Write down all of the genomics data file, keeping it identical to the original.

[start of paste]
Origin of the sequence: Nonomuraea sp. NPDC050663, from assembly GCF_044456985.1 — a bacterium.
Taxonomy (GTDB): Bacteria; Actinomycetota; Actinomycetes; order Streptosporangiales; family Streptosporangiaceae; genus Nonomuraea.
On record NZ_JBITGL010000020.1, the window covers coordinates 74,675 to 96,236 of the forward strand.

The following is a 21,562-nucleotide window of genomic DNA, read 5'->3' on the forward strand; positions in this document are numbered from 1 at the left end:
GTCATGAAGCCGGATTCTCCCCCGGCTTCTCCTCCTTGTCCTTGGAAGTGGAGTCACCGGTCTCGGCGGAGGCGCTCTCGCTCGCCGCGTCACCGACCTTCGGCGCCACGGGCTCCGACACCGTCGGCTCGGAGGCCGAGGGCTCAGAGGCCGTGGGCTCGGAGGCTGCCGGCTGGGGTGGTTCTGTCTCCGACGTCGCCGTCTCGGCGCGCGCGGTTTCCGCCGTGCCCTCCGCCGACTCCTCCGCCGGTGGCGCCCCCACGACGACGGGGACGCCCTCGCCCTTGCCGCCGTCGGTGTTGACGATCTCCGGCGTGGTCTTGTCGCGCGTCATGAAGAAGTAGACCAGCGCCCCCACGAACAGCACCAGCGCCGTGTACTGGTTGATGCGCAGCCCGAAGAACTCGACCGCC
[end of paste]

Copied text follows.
Origin of the sequence: Nonomuraea sp. NPDC050663, from assembly GCF_044456985.1 — a bacterium.
Taxonomy (GTDB): Bacteria; Actinomycetota; Actinomycetes; order Streptosporangiales; family Streptosporangiaceae; genus Nonomuraea.
On record NZ_JBITGL010000020.1, the window covers coordinates 74,675 to 96,236 of the forward strand.

The following is a 21,562-nucleotide window of genomic DNA, read 5'->3' on the forward strand; positions in this document are numbered from 1 at the left end:
GTCATGAAGCCGGATTCTCCCCCGGCTTCTCCTCCTTGTCCTTGGAAGTGGAGTCACCGGTCTCGGCGGAGGCGCTCTCGCTCGCCGCGTCACCGACCTTCGGCGCCACGGGCTCCGACACCGTCGGCTCGGAGGCCGAGGGCTCAGAGGCCGTGGGCTCGGAGGCTGCCGGCTGGGGTGGTTCTGTCTCCGACGTCGCCGTCTCGGCGCGCGCGGTTTCCGCCGTGCCCTCCGCCGACTCCTCCGCCGGTGGCGCCCCCACGACGACGGGGACGCCCTCGCCCTTGCCGCCGTCGGTGTTGACGATCTCCGGCGTGGTCTTGTCGCGCGTCATGAAGAAGTAGACCAGCGCCCCCACGAACAGCACCAGCGCCGTGTACTGGTTGATGCGCAGCCCGAAGAACTCGACCGCC